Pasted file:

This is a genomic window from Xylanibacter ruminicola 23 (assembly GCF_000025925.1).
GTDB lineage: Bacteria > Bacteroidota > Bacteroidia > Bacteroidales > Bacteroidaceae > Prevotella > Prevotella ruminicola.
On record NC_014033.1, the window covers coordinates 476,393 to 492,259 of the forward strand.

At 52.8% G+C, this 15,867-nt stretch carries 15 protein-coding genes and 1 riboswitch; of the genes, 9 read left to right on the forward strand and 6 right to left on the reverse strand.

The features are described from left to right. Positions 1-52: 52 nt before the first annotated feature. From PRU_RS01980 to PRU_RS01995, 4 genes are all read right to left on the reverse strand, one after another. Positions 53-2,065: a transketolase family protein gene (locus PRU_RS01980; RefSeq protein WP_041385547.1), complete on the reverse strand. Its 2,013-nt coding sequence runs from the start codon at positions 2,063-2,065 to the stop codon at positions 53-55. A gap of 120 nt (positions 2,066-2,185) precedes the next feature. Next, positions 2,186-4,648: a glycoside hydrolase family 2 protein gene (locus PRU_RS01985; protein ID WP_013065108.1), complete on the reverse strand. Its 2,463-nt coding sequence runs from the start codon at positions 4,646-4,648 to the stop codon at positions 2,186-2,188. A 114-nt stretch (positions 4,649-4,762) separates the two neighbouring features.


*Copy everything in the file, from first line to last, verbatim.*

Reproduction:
This is a genomic window from Xylanibacter ruminicola 23 (assembly GCF_000025925.1).
GTDB lineage: Bacteria > Bacteroidota > Bacteroidia > Bacteroidales > Bacteroidaceae > Prevotella > Prevotella ruminicola.
On record NC_014033.1, the window covers coordinates 476,393 to 492,259 of the forward strand.

At 52.8% G+C, this 15,867-nt stretch carries 15 protein-coding genes and 1 riboswitch; of the genes, 9 read left to right on the forward strand and 6 right to left on the reverse strand.

The features are described from left to right. Positions 1-52: 52 nt before the first annotated feature. From PRU_RS01980 to PRU_RS01995, 4 genes are all read right to left on the reverse strand, one after another. Positions 53-2,065: a transketolase family protein gene (locus PRU_RS01980; RefSeq protein WP_041385547.1), complete on the reverse strand. Its 2,013-nt coding sequence runs from the start codon at positions 2,063-2,065 to the stop codon at positions 53-55. A gap of 120 nt (positions 2,066-2,185) precedes the next feature. Next, positions 2,186-4,648: a glycoside hydrolase family 2 protein gene (locus PRU_RS01985; protein ID WP_013065108.1), complete on the reverse strand. Its 2,463-nt coding sequence runs from the start codon at positions 4,646-4,648 to the stop codon at positions 2,186-2,188. A 114-nt stretch (positions 4,649-4,762) separates the two neighbouring features.